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In my research area one seminal reference is H. Bethe, ''Zur Theorie der Metalle'', Z. Phys. 71 205 (1931), see also the English translation by T. C. Dorlas (2009). On page 206 of the original reference we read

Solange von der Wechselwirkung abgesehen wird, gibt es für jedes Atom zwei Zustände mit gleicher Energie: Der Spin des Leuchtelektrons kann nach rechts oder nach links zeigen.

Thus it seems that at the time, at least in the German-speaking scientific community, the terminology spin 'left' and 'right', rather than 'up' and 'down, was used for the two basis vectors of the spin-1/2 irrep of $su(2)$. Was this indeed common practice? If so, was this the original terminology used? And why and by whom was it changed to 'up' and 'down'?


NB. I can speculate that the following happened. 'Left' and 'right' may originate from the Stern--Gerlach experiment, of course depending on the direction of the external magnetic field in the original experiment. Later on, '$\leftarrow$' and '$\rightarrow$' might then have been replaced by the more compact '$\uparrow$' and '$\downarrow$' for typographical reasons.

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    $\begingroup$ You may have already seen this, but this paper on arXiv titled "A Short History of Spin" may be of some help. Please see : arxiv.org/abs/1311.5016 . The paper states that Stern-Gerlach observed deflection as either up or down and there is no reference to the left/right terminology. $\endgroup$ – Nick R May 5 '17 at 16:35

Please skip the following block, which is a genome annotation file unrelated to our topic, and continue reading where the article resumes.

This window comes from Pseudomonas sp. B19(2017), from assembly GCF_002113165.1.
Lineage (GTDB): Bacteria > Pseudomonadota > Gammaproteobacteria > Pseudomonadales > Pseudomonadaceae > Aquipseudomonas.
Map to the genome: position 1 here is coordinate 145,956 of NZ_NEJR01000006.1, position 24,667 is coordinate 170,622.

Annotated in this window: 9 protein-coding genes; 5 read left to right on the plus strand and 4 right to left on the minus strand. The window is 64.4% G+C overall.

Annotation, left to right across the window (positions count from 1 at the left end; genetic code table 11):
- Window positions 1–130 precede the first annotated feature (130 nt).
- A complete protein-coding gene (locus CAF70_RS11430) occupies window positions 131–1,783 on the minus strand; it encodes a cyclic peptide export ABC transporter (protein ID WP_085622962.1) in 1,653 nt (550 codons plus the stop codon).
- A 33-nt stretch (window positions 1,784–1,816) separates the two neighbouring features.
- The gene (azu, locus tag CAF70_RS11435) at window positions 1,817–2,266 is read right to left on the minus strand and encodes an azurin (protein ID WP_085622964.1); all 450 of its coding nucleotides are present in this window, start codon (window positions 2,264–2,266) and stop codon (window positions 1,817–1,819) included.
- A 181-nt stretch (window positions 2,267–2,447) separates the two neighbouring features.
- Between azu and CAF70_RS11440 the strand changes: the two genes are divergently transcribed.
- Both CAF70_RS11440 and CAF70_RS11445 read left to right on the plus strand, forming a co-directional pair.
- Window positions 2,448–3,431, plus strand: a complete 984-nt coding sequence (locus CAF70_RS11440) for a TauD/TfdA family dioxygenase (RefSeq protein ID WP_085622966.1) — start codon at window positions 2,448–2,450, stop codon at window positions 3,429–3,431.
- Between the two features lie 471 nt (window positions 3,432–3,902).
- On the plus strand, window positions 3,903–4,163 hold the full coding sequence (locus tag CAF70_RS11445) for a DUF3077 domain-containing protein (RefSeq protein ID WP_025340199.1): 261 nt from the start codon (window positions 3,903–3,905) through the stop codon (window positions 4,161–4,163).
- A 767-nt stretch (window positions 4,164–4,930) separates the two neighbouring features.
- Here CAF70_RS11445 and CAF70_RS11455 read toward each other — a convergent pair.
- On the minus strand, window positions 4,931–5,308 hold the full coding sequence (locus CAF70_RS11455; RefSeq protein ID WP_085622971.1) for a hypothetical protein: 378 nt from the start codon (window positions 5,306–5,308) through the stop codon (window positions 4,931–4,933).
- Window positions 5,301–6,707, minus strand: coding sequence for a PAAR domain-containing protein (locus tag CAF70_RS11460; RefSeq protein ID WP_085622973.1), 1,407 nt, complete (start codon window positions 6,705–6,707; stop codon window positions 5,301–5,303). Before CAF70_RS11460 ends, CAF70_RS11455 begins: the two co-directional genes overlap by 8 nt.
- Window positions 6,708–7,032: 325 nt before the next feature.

• $\begingroup$ @NickR Thanks, I did not know that. It only makes Bethe's terminology more surprising, then. $\endgroup$ – Jules Lamers May 6 '17 at 8:46
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    $\begingroup$ Note that Bethe’s paper has an “official” translation in his Selected works (1997). Unlike Dorlas, it renders “Linksspin” and “Rechtsspin” as “left-handed” and “right-handed”. $\endgroup$ – Francois Ziegler Oct 16 '17 at 17:29
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Bethe is quoting and following Felix Bloch, who said left/right in (1929; 1930, p. 207). But I don’t think this was ever “common practice”. Stern, in his original Stern–Gerlach paper, drew the magnetic field $\mathfrak H$ and quantized angular momentum component $\mathfrak m_z$ vertically (1921, p. 251):

$\hspace{11em}$

In doing so, he followed (and quoted) Sommerfeld’s Atombau und Spektrallinien (2nd ed., 1921, pp. 408-411) and ultimately Sommerfeld’s original “spatial quantization” paper (1916, pp. 29-32):

(If Fig. 6 looks like a horizontal component is being quantized, it’s only because the lines represent the orbital plane, not the angular momentum vector perpendicular to it; Sommerfeld didn’t switch to picturing the latter until Atombau’s 5th edition (1931; 1934 translation, p. 123):

$\hspace{50em}$.)

It’s true that the Stern–Gerlach experimental magnetic field was apparently horizontal (1922, 1924). But they didn’t call it left/right any more than front/back or up/down; and the subsequent theories of Heisenberg–Jordan (1926, p. 266), Pauli (1927, p. 605), Dirac (1928, p. 620) and expositions by Weyl (1928, p. 65), Dirac (1930, p. 152), Wigner (1931, p. 238) or Bethe himself (1933, p. 276) all quantized in the $z$ direction!

Edit:
As to the title question, my guess is that the standard terms were “positive spin” and “negative spin” from around the time of Sommerfeld–Bethe (1933) and until maybe the early 1950s, when “spin up” and “spin down” began to appear, with and then without quotes, in references like Blatt–Weisskopf (1952), Kittel (1953), Bethe–Maximon (1954), Bethe–Salpeter (1957).

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